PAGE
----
First, I focus on two rare T cell lymphomas, hepatosplenic T cell lymphoma (HSTL) and enteropathy associated T cell lymphoma (EATL), which are both diseases with very poor clinical outcomes and a previous dearth of knowledge on the genetic basis of the diseases. We define the somatic mutation landscape of HSTL, through application of exome sequencing and find SETD2 to be the most highly mutated gene. We further utilize the exome sequencing data to investigate copy number alterations and show a significant survival difference between cases with and without certain arm-level copy number alterations. Knockdown of SETD2 in an HSTL cell line, followed by RNA sequencing, demonstrates the role of SETD2 loss in proliferation and cell cycle changes, linking the SETD2 mutations to a potential oncogenic mechanism. Furthermore, we investigate the potentially targetable mutations in the JAK-STAT pathway and demonstrate oncogenic downstream molecular phenotypes and potential druggability of these mutations. In the enteropathy associated T cell lymphoma study, we apply exome and RNA sequencing to a large EATL cohort. Our findings show a significant role for loss of function mutations in chromatin modifiers and JAK-STAT signaling genes. EATL can be separated into two subtypes, Type I and Type II, which we show to have convergent genomic features, in the face of divergent gene expression. RNA sequencing data defines a distinct separation between the two subtypes. Delving further into the role of SETD2 in these T cell lymphomas, we generate a mouse model with a conditional knockout of SETD2 in T cells and demonstrate a role for SETD2 in altering the lineage development of T cells.

To understand more about why certain genetic abnormalities are recurrent in some disease entities and not others, we turn to the cell of origin for clues. We pair two different lymphomas, Burkitt lymphoma and mantle cell lymphoma, with their associated cells of origin, germinal center B cells and naive B cells. These closely related cell types have much in common as B cells, but from studies of their transcriptomes, we know that there are many molecular differences that distinguish the two. In this work, after looking more closely at mantle cell lymphoma genomics, we look at the underlying chromatin markers that define the epigenomes of these B cells. We test the association between chromatin markers and mutation rates of genes between these two cell types and lymphomas, and find that genes with more open chromatin may have a higher mutation rate, when comparing closely related cells and lymphomas. Finally, I present my work on developing an RNA sequencing based strategy for defining the complete transcriptome of diffuse large B cell lymphoma (DLBCL). Gene expression profiling with microarray has shown the existence of two subtypes in DLBCL, activated B cell like (ABC) and germinal center B cell like (GCB). However, the role for non-coding RNAs, alternative splicing, and mutations, in these two subtypes and the larger group is previously not well understood. We develop a strand-specific RNA sequencing strategy that will allow the investigation of the total RNA transcriptome in DLBCL, including microRNAs, lncRNAs, and other important non-coding RNAs. Furthermore, we show that RNA sequencing can be used to distinguish the two subtypes, including through RNA sequencing based mutation calls, as well as through differentially expressed lncRNAs that we define for the first time in DLBCL.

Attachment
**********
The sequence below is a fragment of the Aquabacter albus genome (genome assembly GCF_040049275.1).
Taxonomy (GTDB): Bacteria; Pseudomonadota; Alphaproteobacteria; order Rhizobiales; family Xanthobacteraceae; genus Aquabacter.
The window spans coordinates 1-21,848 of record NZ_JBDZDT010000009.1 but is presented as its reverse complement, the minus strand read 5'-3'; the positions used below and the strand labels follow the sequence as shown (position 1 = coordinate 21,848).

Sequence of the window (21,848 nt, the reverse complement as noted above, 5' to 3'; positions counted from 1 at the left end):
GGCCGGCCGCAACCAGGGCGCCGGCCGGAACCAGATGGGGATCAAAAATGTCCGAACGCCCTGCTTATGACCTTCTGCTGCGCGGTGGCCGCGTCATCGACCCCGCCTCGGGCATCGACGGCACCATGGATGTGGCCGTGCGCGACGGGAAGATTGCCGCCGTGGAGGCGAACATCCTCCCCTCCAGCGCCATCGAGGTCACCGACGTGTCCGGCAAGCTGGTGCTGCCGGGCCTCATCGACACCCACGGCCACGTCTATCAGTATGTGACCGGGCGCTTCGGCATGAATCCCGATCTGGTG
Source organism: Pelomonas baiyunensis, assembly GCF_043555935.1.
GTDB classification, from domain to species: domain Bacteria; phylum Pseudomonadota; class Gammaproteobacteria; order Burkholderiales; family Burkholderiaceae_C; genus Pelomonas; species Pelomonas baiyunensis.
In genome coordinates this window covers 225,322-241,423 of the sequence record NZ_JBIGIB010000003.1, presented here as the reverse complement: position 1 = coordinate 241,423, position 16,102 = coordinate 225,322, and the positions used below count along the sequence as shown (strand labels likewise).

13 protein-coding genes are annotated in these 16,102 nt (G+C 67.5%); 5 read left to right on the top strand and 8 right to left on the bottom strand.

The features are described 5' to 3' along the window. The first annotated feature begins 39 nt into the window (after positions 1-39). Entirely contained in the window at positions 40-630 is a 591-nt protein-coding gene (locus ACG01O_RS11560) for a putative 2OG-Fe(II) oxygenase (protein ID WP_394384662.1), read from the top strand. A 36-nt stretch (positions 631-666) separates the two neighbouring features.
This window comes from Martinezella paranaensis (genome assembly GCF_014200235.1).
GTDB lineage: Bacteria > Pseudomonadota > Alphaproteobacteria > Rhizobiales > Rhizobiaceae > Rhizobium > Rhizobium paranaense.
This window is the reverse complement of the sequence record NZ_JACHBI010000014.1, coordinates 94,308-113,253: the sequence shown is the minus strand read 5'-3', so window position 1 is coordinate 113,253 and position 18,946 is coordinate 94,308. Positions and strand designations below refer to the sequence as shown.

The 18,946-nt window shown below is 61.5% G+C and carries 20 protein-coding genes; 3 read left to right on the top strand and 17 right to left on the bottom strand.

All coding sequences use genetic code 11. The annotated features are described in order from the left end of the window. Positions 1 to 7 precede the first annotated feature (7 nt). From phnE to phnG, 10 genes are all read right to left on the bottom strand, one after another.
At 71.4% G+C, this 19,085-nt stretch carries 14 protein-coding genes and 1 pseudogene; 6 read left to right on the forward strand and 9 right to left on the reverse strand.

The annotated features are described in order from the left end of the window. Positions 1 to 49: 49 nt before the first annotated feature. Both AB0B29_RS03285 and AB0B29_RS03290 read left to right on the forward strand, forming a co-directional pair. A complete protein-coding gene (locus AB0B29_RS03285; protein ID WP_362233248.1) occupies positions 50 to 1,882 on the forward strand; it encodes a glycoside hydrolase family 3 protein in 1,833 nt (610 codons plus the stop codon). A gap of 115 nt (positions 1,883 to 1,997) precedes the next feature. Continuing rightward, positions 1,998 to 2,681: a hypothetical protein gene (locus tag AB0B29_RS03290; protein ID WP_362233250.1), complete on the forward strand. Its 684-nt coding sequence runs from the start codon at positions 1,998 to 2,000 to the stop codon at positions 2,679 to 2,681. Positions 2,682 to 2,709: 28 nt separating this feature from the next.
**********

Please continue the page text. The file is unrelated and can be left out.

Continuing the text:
Broadly, this dissertation contributes novel findings in the field of lymphoma genomics, as well as presenting a framework for computational integrative genomics that can guide future studies. The heterogeneity of lymphoma across cases requires us to dive deep into individual diseases, even rare ones, as well as appreciate the similarities and differences across lymphomas. To improve diagnoses, prognoses, and treatment options, we need to understand the molecular origins of lymphoma. Using a range of molecular and computational approaches, we can move closer to true personalized medicine at the genomic level.





Moffitt, Andrea Barrett (2016). Integrative Computational Genomics Defines the Molecular Origins and Outcomes of Lymphoma. Dissertation, Duke University. Retrieved from